Investors who pursue trading as a part-time business end up spending more time on it due to the complexities involved in stock market investments. Learning to trade in equities, F&O, and other market segments, keeping continuous track of Indian and international stock indices, reallocation of assets, and portfolio management are time-intensive tasks. Therefore, many investors are shifting their focus entirely on trading nowadays. 

It is not easy to become a full-time trader as you need to cope up with the uncertainties and still manage to earn a regular income to manage your expenses. In this article, we will look at some ways to become a professional full-time trader! 

Questions to ask yourself before becoming a full-time trader 

Stock market trading presents you the opportunity of earning a massive income without working under anyone. It also provides the flexibility that you need to balance your professional and personal life. However, there are some challenges that you have to tackle to become a successful full-time trader. The most basic challenge is to find the best demat account provider as there are numerous brokerage houses, banks, and other financial firms that offer this service. Apart from choosing the right broker, here are a few questions that you can ask yourself:

Can you take risks?

As a full-time trader, your life can be full of ups and downs as the market tends to fluctuate consistently. You should be ready to handle the losses and your patience level must be high enough to survive the period where you are not making any money. Ask yourself whether you are a pure risk taker or not. If you are not a pure risk taker, you can learn risk management skills and increase your awareness of market uncertainties. 

Do you have any trading experience?

If you are a beginner, you might have started trading in a bull or bear market. Therefore, you certainly don’t have the experience of a complete market cycle. Sometimes, the market witnesses a high or low period for years.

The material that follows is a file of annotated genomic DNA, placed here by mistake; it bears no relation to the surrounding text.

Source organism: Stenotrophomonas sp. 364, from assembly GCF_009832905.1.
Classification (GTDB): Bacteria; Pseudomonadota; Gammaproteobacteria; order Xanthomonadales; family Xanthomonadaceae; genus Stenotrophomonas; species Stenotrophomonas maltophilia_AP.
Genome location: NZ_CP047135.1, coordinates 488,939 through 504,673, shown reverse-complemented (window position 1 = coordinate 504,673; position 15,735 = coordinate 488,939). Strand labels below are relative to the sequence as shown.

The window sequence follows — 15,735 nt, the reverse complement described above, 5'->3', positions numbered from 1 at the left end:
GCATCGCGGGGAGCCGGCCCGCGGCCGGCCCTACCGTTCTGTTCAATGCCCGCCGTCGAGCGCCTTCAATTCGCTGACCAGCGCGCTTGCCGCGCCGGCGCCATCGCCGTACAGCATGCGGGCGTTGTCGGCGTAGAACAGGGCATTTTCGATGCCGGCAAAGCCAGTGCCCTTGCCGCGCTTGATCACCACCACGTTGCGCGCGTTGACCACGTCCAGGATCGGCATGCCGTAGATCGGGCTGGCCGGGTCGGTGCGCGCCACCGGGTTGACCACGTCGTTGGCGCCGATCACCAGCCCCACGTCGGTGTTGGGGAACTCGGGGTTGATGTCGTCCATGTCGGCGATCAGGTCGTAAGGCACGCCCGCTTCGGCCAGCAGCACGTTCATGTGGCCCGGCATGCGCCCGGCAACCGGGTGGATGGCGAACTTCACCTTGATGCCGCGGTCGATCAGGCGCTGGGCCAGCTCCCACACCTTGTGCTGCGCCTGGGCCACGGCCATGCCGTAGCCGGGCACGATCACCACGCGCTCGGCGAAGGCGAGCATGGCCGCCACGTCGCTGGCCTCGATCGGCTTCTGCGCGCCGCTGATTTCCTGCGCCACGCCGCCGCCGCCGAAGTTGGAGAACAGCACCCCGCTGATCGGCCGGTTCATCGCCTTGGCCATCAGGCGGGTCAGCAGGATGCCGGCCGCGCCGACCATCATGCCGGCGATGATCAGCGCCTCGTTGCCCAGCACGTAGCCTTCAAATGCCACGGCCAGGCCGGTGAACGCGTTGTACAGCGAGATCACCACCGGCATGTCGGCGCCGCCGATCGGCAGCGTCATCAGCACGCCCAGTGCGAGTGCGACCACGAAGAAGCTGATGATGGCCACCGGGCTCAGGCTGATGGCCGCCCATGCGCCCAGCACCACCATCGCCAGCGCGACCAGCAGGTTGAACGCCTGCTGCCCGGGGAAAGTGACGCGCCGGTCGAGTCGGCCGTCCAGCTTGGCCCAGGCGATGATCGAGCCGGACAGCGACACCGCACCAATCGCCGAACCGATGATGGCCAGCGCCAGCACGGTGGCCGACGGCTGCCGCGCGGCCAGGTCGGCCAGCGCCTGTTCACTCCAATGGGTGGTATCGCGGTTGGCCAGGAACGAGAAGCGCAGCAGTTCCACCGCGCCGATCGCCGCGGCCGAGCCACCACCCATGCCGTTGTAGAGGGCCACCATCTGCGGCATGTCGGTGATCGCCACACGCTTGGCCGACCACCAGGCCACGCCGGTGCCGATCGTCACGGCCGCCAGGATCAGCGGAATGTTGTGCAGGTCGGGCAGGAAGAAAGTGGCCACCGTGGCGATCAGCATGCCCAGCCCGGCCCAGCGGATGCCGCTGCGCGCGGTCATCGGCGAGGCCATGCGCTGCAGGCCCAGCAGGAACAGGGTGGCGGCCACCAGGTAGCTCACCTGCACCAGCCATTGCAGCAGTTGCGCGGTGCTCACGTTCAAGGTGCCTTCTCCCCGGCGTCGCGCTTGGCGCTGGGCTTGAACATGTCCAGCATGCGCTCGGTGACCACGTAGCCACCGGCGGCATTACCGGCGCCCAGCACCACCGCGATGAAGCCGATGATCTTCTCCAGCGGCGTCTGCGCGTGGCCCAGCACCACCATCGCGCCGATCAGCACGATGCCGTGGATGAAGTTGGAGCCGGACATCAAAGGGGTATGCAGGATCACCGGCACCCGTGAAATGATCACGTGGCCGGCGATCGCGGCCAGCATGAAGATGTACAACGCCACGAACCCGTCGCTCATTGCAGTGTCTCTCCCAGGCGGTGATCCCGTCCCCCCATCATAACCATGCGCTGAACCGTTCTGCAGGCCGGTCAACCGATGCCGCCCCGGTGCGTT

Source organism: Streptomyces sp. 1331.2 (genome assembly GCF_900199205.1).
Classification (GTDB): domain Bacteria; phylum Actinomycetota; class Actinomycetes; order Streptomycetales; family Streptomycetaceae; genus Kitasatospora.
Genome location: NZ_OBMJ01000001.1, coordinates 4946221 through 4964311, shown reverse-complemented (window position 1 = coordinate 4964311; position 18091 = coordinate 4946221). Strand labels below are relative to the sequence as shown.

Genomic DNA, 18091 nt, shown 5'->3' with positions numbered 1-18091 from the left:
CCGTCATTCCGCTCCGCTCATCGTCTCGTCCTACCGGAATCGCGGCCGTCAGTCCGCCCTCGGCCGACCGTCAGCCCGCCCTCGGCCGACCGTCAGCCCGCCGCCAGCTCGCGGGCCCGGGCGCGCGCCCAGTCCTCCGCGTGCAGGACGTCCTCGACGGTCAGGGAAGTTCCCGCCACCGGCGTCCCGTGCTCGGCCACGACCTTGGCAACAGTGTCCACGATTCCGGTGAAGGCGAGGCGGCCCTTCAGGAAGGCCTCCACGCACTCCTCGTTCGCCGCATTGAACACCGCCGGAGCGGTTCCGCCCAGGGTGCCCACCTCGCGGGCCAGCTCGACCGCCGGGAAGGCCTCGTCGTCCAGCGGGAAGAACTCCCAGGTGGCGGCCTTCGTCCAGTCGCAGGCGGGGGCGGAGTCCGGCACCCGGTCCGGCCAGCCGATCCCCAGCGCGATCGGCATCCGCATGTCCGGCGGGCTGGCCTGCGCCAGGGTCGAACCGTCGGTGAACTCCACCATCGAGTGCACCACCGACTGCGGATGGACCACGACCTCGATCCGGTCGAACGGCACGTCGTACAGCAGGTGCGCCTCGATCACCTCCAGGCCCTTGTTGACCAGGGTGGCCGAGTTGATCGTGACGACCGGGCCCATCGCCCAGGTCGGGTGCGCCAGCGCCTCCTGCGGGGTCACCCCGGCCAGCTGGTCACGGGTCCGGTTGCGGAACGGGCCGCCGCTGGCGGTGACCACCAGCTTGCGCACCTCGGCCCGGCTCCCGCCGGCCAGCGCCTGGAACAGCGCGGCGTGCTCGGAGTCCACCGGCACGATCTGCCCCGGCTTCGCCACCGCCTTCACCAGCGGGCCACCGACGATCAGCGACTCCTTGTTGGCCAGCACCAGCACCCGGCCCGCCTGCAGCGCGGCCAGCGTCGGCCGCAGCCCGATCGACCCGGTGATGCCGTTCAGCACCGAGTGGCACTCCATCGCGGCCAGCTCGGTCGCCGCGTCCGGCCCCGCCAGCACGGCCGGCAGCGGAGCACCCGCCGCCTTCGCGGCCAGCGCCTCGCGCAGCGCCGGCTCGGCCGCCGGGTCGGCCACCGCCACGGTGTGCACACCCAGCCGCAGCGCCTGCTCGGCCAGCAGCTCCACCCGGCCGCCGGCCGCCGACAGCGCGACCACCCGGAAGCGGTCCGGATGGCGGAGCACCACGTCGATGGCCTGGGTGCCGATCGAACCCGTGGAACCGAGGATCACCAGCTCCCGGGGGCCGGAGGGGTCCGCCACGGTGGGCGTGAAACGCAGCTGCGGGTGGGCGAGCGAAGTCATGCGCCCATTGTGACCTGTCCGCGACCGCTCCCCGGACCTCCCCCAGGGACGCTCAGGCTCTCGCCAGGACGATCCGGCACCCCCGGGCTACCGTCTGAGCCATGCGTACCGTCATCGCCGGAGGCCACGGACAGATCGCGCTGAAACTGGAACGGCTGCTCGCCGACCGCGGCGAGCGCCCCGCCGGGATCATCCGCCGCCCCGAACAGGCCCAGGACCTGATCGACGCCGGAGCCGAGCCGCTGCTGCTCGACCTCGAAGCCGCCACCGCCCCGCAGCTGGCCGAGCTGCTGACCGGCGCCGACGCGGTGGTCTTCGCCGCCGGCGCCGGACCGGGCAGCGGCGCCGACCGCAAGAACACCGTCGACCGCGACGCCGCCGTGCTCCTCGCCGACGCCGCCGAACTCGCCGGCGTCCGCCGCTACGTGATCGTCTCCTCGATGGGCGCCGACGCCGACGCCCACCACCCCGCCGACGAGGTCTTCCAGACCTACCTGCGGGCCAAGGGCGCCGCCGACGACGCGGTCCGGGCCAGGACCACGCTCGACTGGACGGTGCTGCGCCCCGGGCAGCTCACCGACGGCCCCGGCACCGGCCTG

Before becoming a full-time trader, you must have enough trading experience. You should witness multiple bullish and bearish trends to gain experience in handling diverse market scenarios and conditions. 

As a beginner, you need to open a Demat account and gain some trading experience before investing huge capital. Many brokers also provide a free demat account opening procedure for newcomers. However, you must also check the brokerage, services, and other Demat charges before opening a Demat account. 

What motivates you to trade?

Ask yourself this question before making the decision of becoming a full-time trader. If you are into trading purely for making money, you can make decisions in a haste and end up suffering heavy losses. If the process of tracking daily charts, following global and national social, economical, and political news, researching the right entry points for particular stocks, and other trading activities motivate you, your decision to become a full-time trader might be correct! 

Do you have enough capital to earn huge profits from trading?

Being a full-time trader with minimum capital is not the ideal scenario. It is so because only a huge capital will help you generate bigger profits. Therefore, you can start as a part-time trader and treat it as a full-time business only when your trading account has become massive. Also, it is recommended that you keep some money aside as a contingency fund that can help you survive the period when you are not making any profits via stock trading. 

Are you going to use your trading profits to manage your monthly expenses?

To benefit from the power of compounding, you need to keep your capital invested in the market for a long period. However, if you keep withdrawing your profits every month, the possibility of future growth is minimal. In such a case, you can maintain your long-term and short-term investment portfolios separately. The long-term portfolio should contain the investments that you are planning to grow for your life after retirement. The short-term portfolio can contain short-term investments that you can liquidate to manage your regular income needs.

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